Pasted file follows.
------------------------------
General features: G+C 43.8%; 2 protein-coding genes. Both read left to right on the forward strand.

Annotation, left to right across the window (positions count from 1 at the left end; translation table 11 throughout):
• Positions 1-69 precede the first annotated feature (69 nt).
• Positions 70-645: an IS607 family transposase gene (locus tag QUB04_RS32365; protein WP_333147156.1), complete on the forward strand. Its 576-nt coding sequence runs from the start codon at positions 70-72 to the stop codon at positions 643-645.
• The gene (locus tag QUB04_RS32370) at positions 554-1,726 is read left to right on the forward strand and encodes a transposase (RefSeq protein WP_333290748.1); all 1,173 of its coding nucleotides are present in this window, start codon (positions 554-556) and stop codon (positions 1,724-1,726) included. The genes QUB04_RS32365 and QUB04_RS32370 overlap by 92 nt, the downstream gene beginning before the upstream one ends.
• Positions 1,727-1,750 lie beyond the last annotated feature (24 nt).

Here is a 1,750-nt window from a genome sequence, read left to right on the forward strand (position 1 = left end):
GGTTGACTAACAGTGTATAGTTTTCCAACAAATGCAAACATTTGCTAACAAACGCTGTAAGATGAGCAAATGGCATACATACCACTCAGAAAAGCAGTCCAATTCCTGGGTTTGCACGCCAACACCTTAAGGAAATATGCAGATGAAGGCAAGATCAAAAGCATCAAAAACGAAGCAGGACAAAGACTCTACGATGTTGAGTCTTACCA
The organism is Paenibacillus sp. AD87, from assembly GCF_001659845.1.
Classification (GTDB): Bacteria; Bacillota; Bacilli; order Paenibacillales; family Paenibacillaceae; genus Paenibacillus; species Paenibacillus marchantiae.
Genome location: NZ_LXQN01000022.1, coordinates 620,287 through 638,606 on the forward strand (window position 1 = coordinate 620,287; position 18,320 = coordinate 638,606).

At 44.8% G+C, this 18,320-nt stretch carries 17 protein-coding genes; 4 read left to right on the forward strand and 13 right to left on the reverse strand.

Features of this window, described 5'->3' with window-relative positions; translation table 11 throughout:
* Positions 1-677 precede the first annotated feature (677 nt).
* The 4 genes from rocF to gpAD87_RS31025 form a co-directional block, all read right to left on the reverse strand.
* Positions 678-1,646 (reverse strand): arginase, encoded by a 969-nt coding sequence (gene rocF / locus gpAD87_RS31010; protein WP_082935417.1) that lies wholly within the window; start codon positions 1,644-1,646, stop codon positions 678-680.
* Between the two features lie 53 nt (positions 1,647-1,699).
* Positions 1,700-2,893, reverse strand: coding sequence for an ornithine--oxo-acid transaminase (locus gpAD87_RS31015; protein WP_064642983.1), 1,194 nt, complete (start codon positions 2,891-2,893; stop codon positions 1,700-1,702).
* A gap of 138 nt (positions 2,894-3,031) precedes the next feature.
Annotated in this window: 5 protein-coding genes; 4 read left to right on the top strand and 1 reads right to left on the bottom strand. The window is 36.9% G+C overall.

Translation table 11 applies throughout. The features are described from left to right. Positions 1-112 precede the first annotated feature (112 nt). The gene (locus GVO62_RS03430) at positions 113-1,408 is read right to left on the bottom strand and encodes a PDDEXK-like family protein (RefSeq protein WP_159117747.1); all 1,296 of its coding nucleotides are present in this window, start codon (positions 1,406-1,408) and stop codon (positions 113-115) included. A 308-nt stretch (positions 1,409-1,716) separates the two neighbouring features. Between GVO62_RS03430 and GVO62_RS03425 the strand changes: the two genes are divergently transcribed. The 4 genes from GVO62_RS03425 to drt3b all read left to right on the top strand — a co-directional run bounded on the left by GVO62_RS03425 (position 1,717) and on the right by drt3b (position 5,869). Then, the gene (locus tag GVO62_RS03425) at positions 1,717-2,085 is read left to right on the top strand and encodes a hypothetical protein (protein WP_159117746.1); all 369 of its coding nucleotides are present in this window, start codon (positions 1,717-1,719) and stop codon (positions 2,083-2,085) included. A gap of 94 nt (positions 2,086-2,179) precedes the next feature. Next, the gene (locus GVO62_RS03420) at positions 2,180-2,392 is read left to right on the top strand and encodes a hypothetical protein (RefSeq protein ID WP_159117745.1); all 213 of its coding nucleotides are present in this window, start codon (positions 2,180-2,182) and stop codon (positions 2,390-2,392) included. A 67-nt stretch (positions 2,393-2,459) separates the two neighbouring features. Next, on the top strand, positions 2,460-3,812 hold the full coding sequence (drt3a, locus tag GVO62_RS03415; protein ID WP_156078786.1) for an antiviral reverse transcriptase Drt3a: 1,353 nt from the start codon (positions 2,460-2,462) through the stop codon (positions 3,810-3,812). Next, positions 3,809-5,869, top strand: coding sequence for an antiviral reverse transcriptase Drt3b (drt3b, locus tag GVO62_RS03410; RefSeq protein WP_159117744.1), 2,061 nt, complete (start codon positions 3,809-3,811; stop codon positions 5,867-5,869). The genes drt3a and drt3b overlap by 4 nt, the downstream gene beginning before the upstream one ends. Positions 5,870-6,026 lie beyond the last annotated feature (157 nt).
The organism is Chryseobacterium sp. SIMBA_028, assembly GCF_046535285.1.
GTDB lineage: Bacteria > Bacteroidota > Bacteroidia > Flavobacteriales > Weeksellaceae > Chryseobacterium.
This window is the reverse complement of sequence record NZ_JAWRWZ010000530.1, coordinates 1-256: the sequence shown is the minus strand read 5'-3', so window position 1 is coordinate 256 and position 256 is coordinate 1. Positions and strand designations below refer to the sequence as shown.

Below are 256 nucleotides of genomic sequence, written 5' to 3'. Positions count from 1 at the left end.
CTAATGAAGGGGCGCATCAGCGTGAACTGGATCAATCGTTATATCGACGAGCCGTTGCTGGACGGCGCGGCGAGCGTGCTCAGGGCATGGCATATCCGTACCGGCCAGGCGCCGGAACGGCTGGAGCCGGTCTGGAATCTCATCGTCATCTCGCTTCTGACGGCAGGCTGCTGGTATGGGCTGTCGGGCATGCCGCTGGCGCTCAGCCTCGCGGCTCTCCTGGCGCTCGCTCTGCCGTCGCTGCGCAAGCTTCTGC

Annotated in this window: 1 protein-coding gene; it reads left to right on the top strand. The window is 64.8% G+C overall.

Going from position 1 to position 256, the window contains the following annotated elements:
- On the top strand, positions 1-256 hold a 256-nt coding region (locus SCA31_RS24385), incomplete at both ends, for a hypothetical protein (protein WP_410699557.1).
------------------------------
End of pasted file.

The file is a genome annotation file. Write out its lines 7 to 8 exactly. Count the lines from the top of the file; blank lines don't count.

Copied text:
Here is a 1,750-nt window from a genome sequence, read left to right on the forward strand (position 1 = left end):
GGTTGACTAACAGTGTATAGTTTTCCAACAAATGCAAACATTTGCTAACAAACGCTGTAAGATGAGCAAATGGCATACATACCACTCAGAAAAGCAGTCCAATTCCTGGGTTTGCACGCCAACACCTTAAGGAAATATGCAGATGAAGGCAAGATCAAAAGCATCAAAAACGAAGCAGGACAAAGACTCTACGATGTTGAGTCTTACCA